However, blaming men is a feminist tactic to ruin families, by making it so that daughters mistrust their fathers, and wives their husbands.
      Historically, women were a lot happier when men were in charge of the family and modern studies show that despite feminism‘s claims of liberation, modern women are a lot more unhappy than their predecessors.

      • What modern studies? Links please. Proof please. And there better be a better selection than just random people responding to a participate-if-you-want survey put online by some patriarchally-minded organization looking for proof that its point of view is right, no matter how few women were actually telling the truth when they answered the survey.

        Because I can tell you, as someone who’s been socialized as female most of my life, I’ve not been made in any way happy by any of the male authority figures I’ve suffered in my life. The last one who tried to exert his control over me did so by insulting my weight, and I dumped him, which I assure you, made me very happy. I did not want to end up in the same abusive relationships my mom put herself in because she “needed a man” in her life, something she was socialized to pursue by her era of upbringing.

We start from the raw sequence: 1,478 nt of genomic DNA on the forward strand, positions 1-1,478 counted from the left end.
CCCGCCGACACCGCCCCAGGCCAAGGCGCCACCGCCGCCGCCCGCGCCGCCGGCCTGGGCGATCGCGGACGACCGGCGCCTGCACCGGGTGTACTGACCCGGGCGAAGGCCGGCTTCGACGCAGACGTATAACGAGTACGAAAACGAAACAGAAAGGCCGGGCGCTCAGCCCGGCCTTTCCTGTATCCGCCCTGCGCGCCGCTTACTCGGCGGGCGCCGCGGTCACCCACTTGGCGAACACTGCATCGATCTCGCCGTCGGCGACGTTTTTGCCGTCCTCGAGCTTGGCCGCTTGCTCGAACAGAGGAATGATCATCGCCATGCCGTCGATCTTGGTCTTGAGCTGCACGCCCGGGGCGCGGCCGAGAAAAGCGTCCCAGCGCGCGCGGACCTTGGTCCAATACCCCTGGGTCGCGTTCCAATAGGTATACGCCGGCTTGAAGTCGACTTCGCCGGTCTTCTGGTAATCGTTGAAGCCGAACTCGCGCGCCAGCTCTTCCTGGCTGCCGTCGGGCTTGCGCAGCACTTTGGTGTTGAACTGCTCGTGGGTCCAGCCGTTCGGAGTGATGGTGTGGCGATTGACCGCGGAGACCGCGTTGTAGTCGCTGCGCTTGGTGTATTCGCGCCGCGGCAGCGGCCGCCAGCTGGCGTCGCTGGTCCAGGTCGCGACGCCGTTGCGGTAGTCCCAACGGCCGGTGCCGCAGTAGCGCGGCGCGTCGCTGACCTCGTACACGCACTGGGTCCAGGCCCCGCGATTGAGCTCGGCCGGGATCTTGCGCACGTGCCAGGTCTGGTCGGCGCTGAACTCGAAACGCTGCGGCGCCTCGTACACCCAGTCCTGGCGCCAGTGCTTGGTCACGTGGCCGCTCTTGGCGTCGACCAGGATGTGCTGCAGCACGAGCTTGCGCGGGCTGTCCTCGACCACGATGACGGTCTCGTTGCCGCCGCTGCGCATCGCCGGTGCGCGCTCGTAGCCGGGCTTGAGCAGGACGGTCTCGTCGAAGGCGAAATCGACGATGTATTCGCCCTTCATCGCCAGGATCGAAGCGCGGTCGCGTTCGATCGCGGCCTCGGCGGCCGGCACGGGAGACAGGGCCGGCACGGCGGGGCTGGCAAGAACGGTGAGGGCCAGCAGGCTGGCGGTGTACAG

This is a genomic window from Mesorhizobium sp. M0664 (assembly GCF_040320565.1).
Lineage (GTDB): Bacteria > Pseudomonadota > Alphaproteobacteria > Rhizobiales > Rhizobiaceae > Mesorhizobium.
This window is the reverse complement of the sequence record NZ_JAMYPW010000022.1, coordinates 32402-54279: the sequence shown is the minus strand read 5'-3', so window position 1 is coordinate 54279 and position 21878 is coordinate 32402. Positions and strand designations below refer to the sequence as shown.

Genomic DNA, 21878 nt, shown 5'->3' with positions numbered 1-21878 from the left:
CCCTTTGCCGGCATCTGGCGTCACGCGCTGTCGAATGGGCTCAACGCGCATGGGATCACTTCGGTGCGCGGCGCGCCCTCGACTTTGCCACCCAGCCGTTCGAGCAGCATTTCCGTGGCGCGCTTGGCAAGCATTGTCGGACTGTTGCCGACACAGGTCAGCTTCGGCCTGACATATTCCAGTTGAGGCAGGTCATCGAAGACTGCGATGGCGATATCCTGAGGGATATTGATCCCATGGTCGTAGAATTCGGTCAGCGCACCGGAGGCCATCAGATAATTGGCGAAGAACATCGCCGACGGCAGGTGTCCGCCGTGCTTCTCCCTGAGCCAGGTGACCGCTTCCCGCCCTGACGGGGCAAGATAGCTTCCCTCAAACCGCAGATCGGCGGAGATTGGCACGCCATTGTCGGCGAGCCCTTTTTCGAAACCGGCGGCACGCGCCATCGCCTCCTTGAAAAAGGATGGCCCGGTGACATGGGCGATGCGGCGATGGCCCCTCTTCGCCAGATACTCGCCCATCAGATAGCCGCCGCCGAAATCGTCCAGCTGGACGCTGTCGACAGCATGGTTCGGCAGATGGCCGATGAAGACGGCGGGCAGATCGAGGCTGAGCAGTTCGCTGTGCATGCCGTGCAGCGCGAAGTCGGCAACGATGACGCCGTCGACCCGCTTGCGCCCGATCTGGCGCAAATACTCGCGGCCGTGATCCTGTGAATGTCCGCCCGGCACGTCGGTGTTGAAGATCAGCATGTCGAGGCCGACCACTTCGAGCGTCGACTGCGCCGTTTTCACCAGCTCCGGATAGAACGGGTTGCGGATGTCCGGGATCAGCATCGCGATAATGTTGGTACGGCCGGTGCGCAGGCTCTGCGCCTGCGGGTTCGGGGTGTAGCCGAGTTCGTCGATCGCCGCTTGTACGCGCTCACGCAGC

So, until you can guarantee me that there are absolutely no abusive men in the world, I’m going to guarantee you that women, as a whole, are much better off without men controlling their lives. Because I can imagine nothing worse than being forced to stay in an abusive marriage because patriarchal society claims women “need” men to control their lives.

    • Or it could be that the author is saying that blaming men as a group for the actions of some is kind of a jerky thing to do.
      Pretty sure you get upset when someone says “women do (x negative behavior that is more common among women than men but is by no means universal among women).”

      • Yes. The “collective” is the clue here in They’re blamed collectively for rape culture, violence, war, poverty, climate change, and all other manner of global suffering.

    • The#metoo movement started out well enough by going after liberal Hollywood creeps like Harvey Weinstein, but when they started attacking upstanding Christian citizens it developed into a witchhunt.
      Interestingly enough, the woman who started the movement has also been accused of sexual assault against a young boy who she paid to keep it quiet.

      • There’s been a lack of nuance and an over abundance of revolutionary fervor. There is a “bit” of difference between predators abusing power or using sexual behavior to further an agenda and ordinary run of the mill clueless jerks.

        Going after a stereotypical construction worker for wolf whistles or common jerkiness is a far cry from outing the predators at CBS:’t-want-to-be-sexually-harassed-i-was-fired/ar-BBRbG9t?li=BBnb7Kz

        If people are to continue to cram themselves into ever tighter megacities a new set of mores will need to be negotiated before the law of unintended consequences takes over.

        Overgeneralization leads to overreach and breeds reaction. Metoo# has already shown signs of yielding undesired effects from such overgeneralization.